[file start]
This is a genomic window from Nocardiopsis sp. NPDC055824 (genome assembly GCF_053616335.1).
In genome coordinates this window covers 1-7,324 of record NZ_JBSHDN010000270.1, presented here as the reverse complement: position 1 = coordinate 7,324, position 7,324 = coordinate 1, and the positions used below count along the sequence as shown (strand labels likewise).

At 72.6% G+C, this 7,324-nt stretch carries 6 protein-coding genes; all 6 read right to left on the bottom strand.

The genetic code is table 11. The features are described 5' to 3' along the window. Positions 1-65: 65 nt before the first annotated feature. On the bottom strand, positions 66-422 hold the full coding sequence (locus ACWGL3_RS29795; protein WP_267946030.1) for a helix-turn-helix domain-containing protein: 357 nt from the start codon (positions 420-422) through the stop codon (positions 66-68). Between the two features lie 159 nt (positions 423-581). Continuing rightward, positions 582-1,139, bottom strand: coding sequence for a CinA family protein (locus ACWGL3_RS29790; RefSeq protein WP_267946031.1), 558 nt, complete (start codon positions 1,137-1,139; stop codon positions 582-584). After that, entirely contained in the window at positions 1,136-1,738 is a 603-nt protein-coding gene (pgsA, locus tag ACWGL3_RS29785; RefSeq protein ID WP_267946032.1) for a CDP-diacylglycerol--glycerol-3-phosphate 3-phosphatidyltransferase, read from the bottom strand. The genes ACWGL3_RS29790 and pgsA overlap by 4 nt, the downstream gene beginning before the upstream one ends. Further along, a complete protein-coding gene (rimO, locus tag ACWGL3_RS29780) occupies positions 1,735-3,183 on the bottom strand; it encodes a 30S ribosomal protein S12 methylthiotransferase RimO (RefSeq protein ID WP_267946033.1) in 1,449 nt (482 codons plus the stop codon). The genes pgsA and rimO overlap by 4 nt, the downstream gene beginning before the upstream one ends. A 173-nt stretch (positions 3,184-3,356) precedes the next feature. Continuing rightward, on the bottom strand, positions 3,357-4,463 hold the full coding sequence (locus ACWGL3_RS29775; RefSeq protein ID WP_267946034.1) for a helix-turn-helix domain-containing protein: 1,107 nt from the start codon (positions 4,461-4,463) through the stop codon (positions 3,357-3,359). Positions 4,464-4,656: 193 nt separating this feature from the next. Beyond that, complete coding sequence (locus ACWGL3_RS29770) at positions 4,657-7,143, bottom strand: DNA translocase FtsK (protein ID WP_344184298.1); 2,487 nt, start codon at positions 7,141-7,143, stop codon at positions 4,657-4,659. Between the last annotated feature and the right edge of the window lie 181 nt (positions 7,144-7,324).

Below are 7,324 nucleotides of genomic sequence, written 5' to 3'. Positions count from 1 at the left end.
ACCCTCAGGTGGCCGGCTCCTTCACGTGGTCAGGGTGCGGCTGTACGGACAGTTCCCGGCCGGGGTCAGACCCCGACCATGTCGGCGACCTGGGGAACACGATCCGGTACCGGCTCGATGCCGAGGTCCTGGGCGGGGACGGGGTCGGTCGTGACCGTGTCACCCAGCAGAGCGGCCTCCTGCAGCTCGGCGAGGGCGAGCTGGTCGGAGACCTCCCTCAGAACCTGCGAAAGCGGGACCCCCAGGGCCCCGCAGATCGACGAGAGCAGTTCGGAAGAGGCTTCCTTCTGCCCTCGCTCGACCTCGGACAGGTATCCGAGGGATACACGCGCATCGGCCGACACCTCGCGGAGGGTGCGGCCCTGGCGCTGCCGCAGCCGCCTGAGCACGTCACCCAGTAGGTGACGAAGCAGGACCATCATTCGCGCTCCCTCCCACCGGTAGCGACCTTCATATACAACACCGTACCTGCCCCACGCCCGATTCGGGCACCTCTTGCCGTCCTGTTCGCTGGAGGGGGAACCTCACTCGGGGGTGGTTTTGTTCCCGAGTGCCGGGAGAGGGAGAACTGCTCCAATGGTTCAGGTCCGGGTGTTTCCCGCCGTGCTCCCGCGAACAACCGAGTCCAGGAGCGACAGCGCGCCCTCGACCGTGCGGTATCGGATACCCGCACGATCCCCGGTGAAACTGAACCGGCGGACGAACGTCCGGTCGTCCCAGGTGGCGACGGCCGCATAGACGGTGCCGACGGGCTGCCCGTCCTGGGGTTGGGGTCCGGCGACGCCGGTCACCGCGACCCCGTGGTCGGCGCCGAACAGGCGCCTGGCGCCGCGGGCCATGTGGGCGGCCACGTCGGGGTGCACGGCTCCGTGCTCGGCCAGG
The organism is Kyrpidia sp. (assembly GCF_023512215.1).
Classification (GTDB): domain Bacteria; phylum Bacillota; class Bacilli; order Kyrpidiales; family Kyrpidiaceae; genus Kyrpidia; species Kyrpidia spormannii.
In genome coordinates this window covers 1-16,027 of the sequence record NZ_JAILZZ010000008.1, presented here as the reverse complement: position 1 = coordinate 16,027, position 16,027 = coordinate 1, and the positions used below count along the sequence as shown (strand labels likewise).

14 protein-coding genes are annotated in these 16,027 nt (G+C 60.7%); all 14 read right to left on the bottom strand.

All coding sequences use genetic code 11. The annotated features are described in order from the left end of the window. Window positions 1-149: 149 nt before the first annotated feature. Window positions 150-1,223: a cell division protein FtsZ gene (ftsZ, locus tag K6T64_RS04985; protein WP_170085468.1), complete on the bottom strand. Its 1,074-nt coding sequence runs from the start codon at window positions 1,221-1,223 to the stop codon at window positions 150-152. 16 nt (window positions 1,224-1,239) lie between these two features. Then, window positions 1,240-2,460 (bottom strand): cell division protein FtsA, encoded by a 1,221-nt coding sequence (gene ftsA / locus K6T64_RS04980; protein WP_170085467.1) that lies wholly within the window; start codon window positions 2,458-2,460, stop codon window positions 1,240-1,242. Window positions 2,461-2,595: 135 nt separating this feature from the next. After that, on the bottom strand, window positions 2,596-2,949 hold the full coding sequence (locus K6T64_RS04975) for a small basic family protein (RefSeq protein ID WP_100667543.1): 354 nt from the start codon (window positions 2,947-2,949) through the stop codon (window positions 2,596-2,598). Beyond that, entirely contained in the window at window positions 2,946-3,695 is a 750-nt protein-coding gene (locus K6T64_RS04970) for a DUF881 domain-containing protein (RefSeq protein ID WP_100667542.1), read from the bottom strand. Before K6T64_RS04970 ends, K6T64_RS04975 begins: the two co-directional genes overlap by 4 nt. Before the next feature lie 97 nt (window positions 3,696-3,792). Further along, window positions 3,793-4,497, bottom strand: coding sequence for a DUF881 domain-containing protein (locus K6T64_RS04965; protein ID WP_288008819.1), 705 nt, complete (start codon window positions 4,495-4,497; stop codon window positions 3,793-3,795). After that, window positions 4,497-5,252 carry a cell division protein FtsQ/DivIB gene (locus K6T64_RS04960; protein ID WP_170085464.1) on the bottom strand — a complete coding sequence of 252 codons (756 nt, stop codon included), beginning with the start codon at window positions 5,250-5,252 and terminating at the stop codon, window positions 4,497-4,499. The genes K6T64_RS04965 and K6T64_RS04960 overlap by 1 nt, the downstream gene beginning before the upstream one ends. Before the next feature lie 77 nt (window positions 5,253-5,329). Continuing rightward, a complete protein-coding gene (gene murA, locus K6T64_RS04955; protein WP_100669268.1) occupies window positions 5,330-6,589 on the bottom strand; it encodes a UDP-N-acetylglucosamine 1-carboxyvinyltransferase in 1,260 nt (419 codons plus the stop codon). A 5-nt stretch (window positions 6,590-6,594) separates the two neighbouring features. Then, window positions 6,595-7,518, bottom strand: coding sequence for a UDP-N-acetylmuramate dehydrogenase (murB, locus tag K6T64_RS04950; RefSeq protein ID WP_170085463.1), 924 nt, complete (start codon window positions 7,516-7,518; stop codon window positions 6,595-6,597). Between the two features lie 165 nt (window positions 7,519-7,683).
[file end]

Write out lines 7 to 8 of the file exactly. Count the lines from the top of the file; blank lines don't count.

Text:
The organism is Kyrpidia sp. (assembly GCF_023512215.1).
Classification (GTDB): domain Bacteria; phylum Bacillota; class Bacilli; order Kyrpidiales; family Kyrpidiaceae; genus Kyrpidia; species Kyrpidia spormannii.